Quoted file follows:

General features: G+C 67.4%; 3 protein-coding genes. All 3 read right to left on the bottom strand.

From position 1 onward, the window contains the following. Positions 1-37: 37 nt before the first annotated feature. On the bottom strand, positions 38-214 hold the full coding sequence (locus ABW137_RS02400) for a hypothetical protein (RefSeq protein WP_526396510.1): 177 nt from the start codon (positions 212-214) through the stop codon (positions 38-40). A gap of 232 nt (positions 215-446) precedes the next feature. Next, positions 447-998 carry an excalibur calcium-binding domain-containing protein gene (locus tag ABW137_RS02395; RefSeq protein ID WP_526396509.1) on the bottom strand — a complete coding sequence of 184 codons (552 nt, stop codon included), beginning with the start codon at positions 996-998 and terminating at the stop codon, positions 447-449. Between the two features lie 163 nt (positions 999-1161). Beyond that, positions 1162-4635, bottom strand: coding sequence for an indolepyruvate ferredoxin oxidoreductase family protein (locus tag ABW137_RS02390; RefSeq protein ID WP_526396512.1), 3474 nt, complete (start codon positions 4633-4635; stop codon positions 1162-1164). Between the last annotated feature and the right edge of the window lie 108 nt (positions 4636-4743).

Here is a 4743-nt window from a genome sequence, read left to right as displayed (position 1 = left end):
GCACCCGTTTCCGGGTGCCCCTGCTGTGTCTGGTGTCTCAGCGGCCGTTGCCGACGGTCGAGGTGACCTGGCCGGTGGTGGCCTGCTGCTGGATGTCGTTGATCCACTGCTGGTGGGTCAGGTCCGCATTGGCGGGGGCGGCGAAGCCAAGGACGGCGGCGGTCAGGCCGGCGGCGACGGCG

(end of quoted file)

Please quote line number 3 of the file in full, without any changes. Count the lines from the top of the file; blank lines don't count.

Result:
Here is a 4743-nt window from a genome sequence, read left to right as displayed (position 1 = left end):